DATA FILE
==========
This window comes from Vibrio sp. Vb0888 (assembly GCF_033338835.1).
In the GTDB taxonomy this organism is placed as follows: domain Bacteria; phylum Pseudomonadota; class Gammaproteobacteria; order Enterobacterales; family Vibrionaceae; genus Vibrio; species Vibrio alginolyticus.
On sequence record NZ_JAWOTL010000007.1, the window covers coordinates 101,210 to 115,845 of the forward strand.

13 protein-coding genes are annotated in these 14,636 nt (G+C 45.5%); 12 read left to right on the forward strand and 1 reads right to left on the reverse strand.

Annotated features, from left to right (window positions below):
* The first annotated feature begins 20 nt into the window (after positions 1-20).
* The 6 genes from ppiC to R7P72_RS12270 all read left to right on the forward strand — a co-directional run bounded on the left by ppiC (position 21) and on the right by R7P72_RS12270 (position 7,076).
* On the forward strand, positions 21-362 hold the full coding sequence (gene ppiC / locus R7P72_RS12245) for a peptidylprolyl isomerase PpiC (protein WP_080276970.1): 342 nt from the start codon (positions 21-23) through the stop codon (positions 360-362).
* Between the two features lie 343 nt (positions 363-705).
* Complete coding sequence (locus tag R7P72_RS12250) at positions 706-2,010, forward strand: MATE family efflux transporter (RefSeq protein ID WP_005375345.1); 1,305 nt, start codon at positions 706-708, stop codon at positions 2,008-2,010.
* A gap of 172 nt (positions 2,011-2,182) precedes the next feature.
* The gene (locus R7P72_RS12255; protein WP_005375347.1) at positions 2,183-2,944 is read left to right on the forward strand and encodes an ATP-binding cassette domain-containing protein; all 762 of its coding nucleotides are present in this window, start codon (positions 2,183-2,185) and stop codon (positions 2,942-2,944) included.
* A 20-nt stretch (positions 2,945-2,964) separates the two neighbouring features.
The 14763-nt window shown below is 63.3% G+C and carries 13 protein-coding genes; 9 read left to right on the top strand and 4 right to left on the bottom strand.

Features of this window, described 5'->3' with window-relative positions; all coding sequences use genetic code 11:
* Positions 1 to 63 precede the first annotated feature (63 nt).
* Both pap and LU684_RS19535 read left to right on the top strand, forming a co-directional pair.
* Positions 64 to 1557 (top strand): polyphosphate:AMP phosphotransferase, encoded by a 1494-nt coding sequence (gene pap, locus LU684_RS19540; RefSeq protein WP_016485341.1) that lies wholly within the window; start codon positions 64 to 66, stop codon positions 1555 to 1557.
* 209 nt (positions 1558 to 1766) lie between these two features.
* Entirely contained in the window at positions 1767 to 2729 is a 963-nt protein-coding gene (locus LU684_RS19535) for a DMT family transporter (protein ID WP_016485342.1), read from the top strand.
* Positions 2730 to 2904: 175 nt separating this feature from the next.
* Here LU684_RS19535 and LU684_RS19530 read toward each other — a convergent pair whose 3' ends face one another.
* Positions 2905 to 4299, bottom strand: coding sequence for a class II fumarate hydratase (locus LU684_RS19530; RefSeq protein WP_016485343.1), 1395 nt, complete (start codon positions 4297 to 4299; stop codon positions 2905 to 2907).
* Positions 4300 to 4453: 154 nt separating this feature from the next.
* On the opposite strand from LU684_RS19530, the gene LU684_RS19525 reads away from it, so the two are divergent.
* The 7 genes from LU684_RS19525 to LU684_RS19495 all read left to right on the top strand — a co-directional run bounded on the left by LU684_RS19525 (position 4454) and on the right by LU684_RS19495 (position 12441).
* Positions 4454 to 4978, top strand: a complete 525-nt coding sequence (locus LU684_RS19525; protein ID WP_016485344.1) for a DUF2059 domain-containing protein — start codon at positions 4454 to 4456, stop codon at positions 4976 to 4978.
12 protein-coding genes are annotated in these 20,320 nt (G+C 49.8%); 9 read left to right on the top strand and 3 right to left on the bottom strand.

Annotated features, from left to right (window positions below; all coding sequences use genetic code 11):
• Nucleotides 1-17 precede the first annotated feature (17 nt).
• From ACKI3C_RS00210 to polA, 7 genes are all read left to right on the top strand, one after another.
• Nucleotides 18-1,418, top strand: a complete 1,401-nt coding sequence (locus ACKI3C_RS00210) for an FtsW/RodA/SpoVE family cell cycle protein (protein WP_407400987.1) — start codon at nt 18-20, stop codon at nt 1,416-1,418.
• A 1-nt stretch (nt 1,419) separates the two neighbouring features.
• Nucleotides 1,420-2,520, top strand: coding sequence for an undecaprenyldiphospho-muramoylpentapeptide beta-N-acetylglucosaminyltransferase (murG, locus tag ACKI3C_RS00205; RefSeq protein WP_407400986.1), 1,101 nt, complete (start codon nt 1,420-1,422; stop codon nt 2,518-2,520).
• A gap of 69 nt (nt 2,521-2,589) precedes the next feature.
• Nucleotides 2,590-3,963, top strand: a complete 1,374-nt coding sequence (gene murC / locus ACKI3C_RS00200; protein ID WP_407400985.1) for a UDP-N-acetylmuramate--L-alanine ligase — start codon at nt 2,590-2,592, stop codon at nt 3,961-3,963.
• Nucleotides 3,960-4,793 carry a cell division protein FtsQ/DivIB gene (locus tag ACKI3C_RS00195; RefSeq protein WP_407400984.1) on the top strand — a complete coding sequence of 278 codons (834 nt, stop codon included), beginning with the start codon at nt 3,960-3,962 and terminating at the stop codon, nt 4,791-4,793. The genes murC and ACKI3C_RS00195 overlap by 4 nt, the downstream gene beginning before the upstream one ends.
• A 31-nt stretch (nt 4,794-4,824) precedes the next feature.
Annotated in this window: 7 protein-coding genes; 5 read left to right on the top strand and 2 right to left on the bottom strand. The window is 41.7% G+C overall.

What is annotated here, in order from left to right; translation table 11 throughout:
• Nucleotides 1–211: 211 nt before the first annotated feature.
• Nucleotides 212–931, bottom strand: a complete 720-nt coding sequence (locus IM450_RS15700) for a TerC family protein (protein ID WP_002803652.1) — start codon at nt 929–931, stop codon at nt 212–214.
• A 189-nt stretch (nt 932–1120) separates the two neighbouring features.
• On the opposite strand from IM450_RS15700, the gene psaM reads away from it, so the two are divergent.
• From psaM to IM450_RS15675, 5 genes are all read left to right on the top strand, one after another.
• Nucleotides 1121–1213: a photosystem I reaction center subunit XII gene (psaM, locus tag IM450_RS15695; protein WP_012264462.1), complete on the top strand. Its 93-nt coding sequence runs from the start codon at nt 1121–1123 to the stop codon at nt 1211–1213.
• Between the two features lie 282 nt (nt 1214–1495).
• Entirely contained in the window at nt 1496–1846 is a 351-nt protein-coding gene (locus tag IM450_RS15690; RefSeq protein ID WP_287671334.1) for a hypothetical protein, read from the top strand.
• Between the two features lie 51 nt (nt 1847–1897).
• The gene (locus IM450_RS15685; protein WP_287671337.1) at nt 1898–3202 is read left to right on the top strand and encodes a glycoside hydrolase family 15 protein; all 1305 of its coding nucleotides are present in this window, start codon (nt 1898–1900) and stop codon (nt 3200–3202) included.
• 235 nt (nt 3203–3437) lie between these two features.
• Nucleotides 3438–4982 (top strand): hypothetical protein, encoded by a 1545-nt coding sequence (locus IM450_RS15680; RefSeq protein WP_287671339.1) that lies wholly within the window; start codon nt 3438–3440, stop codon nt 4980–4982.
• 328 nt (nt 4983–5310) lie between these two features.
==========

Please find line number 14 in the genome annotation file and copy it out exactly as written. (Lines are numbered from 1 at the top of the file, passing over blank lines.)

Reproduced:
The 14763-nt window shown below is 63.3% G+C and carries 13 protein-coding genes; 9 read left to right on the top strand and 4 right to left on the bottom strand.